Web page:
The International Obfuscated C Code Contest (IOCCC) recently launched a challenge for the first time in five years, asking participants to write bizarre and unnecessarily complex C programming code. The goal of the contest is to stress to programmer the importance of good programming style. The contest also has some secondary benefits, such as exposing both structural quirks of the C language and weaknesses of the standard compilers.
Winning programs have "pushed the boundaries of the C language," says IOCCC co-founder Landon Curt Noll. The judges are looking for code written in such a way that another programmer would have extreme difficulty determining what the program actually does, according to Noll. Adding to the challenge is the fact that the rules are not entirely straightforward, beyond a few basic principles, such as the code must be able to be compiled on a standard ANSI C compiler and must come with documentation that clearly states what the program is supposed to do.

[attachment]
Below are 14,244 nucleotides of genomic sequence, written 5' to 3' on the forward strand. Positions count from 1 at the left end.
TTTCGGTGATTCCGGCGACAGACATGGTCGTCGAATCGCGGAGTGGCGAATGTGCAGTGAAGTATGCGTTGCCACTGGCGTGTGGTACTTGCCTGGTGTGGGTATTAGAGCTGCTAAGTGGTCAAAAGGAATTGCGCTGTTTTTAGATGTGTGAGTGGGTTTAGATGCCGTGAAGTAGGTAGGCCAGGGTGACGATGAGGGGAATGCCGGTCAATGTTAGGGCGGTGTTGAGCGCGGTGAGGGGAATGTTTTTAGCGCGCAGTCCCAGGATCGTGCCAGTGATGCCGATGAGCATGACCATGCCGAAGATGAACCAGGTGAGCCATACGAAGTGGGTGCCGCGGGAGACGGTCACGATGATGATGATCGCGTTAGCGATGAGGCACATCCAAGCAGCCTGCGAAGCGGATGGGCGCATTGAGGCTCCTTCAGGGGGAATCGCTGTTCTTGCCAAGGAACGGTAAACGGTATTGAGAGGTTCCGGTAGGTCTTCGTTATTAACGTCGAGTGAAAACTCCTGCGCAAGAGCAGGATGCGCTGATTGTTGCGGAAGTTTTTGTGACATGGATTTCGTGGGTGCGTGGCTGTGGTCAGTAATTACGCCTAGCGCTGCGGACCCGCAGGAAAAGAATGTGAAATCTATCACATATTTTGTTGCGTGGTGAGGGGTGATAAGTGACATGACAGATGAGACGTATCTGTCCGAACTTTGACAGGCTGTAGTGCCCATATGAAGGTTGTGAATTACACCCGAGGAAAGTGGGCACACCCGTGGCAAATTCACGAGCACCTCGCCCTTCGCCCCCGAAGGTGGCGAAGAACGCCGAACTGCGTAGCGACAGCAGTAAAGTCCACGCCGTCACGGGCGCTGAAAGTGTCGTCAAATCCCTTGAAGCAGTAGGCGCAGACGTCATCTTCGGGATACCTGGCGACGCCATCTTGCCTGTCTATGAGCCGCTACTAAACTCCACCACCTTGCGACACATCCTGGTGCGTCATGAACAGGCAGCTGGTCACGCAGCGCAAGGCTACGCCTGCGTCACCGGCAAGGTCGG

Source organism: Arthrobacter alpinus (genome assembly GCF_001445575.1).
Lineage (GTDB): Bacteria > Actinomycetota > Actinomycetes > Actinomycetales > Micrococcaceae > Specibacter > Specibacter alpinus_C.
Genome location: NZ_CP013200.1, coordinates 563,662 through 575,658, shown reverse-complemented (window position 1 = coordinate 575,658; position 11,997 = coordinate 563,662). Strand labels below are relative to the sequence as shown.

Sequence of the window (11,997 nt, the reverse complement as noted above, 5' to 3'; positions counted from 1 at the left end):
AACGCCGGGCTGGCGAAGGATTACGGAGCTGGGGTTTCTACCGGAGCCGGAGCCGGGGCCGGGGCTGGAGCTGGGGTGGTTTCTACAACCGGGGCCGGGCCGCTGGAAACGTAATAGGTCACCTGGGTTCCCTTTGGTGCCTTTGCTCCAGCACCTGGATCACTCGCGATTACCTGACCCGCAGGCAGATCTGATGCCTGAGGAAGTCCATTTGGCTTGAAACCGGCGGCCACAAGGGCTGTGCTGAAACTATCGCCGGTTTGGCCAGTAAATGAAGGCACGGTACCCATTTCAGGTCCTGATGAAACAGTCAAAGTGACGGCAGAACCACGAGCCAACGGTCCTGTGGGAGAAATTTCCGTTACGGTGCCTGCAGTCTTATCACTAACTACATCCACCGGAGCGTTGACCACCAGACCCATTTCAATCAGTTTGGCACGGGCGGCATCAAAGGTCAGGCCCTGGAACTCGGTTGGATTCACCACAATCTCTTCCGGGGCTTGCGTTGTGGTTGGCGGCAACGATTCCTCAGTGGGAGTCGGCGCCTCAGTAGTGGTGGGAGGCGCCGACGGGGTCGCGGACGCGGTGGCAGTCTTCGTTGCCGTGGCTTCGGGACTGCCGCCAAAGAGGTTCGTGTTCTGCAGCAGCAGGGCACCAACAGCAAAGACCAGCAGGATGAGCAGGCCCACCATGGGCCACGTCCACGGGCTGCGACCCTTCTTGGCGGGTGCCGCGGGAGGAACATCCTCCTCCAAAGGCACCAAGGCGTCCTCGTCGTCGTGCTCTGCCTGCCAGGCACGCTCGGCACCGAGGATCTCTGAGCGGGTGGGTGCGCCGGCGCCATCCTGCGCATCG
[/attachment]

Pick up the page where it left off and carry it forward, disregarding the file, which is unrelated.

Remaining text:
IOCCC will accept submissions for this year's contest beginning Dec. 1, and the deadline for submissions is Jan. 12, 2012. "One of the things that the contest emphasizes is that having a working program is not enough," Noll says. "The code has to be maintainable and adaptable."
From IDG News Service
View Full Article
Abstracts Copyright © 2011 Information Inc., Bethesda, Maryland, USA
No entries found